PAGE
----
Quine, analyticity and philosophy of mathematics

Philosophical Quarterly 54 (214):38–55 (2004)
Quine correctly argues that Carnap's distinction between internal and external questions rests on a distinction between analytic and synthetic, which Quine rejects. I argue that Quine needs something like Carnap's distinction to enable him to explain the obviousness of elementary mathematics, while at the same time continuing to maintain as he does that the ultimate ground for holding mathematics to be a body of truths lies in the contribution that mathematics makes to our overall scientific theory of the world. Quine's arguments against the analytic/synthetic distinction, even if fully accepted, still leave room for a notion of pragmatic analyticity sufficient for the indicated purpose
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DOI 10.1111/j.0031-8094.2004.00341.x
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References found in this work BETA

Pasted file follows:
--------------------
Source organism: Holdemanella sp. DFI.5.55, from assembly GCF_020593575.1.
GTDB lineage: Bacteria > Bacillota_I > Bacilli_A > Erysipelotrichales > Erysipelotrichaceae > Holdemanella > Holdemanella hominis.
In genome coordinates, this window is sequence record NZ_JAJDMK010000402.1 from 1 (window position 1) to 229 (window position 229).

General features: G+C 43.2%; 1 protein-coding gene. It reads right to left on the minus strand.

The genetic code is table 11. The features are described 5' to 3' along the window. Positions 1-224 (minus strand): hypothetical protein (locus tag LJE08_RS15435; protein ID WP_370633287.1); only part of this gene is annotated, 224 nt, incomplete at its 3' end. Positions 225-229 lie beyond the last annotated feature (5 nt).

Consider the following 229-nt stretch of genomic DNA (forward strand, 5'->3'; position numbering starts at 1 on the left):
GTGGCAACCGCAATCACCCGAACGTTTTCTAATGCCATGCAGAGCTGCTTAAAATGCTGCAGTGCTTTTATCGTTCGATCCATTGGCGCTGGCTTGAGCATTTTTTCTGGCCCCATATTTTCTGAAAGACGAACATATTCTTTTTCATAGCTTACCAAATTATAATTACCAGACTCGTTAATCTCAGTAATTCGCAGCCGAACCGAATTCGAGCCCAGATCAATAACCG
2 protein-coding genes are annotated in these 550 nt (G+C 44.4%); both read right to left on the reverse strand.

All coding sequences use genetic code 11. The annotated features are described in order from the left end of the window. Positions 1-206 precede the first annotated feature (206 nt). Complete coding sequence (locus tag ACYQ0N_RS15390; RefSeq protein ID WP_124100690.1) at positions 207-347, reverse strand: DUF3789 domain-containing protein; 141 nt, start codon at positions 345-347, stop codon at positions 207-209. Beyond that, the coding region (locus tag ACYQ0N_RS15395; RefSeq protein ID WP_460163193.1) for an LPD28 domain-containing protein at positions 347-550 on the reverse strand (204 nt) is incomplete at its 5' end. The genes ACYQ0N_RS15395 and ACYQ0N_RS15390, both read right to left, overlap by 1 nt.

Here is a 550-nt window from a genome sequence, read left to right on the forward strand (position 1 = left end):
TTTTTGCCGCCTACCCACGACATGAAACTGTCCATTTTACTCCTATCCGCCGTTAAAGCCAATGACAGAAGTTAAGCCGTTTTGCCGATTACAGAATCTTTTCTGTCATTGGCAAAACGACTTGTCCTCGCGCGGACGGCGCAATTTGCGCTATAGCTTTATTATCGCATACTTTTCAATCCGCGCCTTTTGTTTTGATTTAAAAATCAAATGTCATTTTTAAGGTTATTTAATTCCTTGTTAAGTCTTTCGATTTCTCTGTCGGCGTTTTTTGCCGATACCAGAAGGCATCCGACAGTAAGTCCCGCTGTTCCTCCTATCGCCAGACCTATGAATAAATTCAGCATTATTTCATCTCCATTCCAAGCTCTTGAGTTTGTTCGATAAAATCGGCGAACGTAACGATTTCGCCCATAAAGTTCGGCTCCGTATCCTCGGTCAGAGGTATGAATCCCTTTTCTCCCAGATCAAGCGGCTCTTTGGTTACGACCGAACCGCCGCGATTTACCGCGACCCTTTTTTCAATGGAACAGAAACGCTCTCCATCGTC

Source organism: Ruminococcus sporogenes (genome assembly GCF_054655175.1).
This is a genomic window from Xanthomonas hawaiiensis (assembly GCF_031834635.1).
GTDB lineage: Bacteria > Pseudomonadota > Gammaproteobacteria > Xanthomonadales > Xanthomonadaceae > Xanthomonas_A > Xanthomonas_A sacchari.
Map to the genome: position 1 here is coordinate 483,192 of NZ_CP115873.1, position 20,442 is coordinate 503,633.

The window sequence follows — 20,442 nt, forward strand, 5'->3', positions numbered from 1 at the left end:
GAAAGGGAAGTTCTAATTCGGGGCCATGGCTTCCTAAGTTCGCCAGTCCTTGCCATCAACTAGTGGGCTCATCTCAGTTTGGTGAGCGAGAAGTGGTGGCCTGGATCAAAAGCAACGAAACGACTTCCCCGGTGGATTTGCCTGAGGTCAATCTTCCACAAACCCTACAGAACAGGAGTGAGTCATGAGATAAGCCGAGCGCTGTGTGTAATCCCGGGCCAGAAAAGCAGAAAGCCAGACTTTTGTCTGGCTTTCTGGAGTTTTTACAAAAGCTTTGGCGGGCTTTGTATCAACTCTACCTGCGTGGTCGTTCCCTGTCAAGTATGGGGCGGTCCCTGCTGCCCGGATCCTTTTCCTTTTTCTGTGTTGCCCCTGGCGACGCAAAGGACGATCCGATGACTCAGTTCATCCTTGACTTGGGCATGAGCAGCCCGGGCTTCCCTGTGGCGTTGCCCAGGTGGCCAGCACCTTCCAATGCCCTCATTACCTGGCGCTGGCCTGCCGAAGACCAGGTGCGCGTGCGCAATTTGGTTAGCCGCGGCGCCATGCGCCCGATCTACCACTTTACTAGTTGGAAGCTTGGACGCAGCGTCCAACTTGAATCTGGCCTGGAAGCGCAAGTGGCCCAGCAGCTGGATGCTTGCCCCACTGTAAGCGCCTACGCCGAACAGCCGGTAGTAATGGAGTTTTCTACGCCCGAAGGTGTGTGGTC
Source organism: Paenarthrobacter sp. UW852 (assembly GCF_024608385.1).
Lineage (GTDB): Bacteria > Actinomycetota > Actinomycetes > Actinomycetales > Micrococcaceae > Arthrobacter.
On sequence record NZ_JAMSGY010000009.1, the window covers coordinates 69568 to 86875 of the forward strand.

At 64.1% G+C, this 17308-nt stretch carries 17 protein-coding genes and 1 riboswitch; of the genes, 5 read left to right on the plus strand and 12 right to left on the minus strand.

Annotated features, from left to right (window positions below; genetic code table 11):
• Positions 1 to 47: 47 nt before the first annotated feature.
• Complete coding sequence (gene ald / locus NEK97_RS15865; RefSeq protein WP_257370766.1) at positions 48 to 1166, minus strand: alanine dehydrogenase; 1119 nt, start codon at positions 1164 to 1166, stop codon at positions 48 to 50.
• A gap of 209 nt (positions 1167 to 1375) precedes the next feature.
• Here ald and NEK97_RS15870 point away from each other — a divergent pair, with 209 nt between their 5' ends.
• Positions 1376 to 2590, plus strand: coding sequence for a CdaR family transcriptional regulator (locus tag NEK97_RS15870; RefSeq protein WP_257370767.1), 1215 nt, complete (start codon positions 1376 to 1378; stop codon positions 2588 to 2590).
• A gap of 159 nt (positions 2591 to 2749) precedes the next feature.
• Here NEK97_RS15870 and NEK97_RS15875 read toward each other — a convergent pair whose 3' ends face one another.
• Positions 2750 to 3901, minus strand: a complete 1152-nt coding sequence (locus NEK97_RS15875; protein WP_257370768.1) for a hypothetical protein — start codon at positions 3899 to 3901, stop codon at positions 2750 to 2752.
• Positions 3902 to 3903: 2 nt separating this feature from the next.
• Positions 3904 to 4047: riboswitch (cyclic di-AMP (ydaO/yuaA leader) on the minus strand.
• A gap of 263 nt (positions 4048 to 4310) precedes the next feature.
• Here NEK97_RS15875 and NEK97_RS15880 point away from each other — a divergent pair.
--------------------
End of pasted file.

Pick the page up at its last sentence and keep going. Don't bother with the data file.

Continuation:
H. Paul Grice & P. F. Strawson (2010). In Defense of a Dogma. In Darragh Byrne & Max Kölbel (eds.), Philosophical Review. Routledge 141 - 158.
W. V. Quine (1951). On Carnap's Views on Ontology. Philosophical Studies 2 (5):65--72.

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Nathaniel Jason Goldberg (2009). Historicism, Entrenchment, and Conventionalism. Journal for General Philosophy of Science / Zeitschrift für Allgemeine Wissenschaftstheorie 40 (2):259 - 276.

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